A priceless Celtic treasure described as a “staggering find” and compared to the legendary Tara brooch has been discovered by accident in the storerooms of Britain’s national museum.

The brooch looted by Viking more than a thousand years ago was embedded in a lump of organic material excavated from a site in Norway.

The Guardian newspaper says the ornate, gilded disc brooch dating from the eighth or ninth century was found by chance.

It has been described as a ‘staggering find,’ which was unknown as it lay in the storeroom.

The report says the brooch was concealed in a lump of organic material excavated from a Viking burial site at Lilleberge in Norway by a British archaeologist in the 1880s. It was acquired by the British Museum in 1891.

The paper reports that Curator Barry Ager, a noted Vikings specialist, was poring over artifacts before a visit from a Norwegian researching the Viking site.

His eye was caught by some metal sticking out of the side of the organic lump and he asked the conservation department to X-ray it.

Ager told the paper: “At that stage, I really didn’t know what was inside. It was a staggering find.

“It turned out, quite remarkably, to be this Celtic disc. It’s extremely exciting. It’s a very rare example of its sort within the collection and shows contact between the British Isles and Norway in the Viking period, objects seized as loot in this country and taken back.”

Ager told the Guardian that he believes the brooch was originally made in Ireland or Scotland and came from a shrine or a reliquary.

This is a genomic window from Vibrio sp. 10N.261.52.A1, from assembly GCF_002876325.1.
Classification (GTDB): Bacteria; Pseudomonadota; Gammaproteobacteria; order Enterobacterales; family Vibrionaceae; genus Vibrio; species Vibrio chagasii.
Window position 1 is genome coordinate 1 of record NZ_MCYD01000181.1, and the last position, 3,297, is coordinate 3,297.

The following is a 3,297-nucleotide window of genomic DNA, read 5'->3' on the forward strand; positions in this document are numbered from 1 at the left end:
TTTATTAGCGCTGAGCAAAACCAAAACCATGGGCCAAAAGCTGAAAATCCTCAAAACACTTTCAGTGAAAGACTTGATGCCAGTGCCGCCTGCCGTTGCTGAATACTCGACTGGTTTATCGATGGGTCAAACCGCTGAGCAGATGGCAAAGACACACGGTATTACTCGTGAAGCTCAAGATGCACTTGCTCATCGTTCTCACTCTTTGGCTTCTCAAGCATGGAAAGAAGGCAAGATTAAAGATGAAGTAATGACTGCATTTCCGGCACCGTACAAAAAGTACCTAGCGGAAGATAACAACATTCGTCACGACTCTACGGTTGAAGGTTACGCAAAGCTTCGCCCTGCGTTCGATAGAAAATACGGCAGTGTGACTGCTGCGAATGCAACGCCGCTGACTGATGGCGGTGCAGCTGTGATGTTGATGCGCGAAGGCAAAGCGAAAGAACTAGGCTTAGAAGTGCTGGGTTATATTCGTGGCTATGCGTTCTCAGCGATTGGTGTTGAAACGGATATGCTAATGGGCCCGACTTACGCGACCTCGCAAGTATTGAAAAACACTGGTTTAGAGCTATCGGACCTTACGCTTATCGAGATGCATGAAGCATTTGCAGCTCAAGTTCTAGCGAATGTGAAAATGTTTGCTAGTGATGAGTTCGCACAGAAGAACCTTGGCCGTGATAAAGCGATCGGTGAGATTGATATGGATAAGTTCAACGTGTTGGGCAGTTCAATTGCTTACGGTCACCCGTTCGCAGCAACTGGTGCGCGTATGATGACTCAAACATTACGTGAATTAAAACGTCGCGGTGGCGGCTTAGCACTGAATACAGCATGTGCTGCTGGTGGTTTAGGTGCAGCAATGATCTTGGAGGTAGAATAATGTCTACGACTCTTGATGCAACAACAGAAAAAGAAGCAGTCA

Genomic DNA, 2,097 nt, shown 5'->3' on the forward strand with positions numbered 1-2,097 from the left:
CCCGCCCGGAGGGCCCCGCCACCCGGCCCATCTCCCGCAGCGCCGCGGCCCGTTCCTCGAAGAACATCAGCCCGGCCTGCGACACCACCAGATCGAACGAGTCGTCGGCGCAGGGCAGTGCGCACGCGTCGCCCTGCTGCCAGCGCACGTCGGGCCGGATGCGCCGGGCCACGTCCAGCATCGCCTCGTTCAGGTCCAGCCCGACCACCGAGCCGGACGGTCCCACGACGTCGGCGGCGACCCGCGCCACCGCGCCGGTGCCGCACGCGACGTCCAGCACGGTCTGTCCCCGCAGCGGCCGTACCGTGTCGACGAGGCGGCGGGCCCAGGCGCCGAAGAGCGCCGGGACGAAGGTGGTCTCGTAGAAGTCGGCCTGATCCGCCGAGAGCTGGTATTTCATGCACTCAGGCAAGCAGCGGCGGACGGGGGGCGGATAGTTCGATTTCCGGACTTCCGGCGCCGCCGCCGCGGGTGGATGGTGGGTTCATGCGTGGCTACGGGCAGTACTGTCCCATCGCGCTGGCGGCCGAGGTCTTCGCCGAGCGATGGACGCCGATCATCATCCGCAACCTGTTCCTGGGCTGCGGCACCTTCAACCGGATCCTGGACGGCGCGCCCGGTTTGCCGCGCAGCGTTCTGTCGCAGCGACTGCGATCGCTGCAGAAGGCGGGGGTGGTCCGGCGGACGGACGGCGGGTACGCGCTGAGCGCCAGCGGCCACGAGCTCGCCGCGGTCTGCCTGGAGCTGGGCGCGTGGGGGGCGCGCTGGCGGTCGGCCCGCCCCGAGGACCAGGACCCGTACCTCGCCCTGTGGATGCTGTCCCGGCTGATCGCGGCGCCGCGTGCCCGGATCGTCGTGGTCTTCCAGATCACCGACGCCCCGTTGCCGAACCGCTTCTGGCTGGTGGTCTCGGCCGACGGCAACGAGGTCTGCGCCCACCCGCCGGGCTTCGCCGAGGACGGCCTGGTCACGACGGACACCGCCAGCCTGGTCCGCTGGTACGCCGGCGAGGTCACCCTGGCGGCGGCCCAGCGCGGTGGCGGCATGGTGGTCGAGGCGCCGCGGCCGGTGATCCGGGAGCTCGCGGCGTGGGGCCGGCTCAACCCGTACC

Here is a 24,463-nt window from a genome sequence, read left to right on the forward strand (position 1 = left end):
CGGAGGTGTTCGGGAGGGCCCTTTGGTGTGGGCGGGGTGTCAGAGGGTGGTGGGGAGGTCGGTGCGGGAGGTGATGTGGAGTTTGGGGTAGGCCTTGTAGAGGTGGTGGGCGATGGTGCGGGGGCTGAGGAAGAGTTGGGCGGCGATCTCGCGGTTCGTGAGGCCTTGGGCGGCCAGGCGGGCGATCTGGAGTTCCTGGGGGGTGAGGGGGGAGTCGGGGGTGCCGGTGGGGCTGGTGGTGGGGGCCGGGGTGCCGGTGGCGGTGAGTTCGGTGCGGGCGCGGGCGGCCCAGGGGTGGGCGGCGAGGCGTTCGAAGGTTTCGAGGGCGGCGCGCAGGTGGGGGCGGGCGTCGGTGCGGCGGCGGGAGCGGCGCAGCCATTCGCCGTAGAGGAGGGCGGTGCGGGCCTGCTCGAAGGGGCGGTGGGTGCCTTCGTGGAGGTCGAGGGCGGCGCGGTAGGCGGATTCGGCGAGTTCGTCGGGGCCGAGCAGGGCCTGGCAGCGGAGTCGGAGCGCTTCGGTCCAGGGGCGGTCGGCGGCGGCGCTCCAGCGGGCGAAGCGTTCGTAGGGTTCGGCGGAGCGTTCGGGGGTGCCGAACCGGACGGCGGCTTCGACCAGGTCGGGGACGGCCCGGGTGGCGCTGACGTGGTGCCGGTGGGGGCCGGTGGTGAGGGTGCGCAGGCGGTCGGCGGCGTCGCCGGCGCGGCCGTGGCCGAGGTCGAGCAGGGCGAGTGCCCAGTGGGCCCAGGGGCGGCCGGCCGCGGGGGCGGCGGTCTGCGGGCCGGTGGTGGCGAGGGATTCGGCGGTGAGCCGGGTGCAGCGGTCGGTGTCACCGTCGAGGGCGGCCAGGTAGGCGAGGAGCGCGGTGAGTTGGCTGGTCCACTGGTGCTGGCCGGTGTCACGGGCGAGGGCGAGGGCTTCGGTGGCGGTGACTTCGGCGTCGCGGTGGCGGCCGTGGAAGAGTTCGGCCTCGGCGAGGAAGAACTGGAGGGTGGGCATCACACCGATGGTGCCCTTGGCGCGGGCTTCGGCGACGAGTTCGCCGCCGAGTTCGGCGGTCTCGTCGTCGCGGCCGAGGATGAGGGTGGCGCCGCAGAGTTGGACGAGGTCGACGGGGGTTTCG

He added that the Vikings converted it into a brooch by attaching rivet holes and a pin.

The brooch is almost 2.4 inches in diameter and had been buried in the grave of a high-status Viking woman.

The report says substantial remains of the gilding still survive on the top surface. Its elaborate design includes three dolphin-like creatures and interlaced patterns.

Ager revealed: “The patterns, the quatrefoil of the central roundel and the form of the ‘dolphins’ heads have clear parallels in Celtic metalwork and manuscripts of the 8th to early 9th centuries, such as the Tara Brooch and the Book of Mac Regol.

“The craftsmanship  is very fine. The Vikings valued “eye-catching” objects: The Vikings themselves were very skilled metalworkers, so I’m sure that’s something that would appeal to a Viking eye.

“It was the custom to bury the person with their personal possessions. They were pagan at the time, so it was part of the standard Viking burial rite.”
The brooch will go on display at the British Museum in March.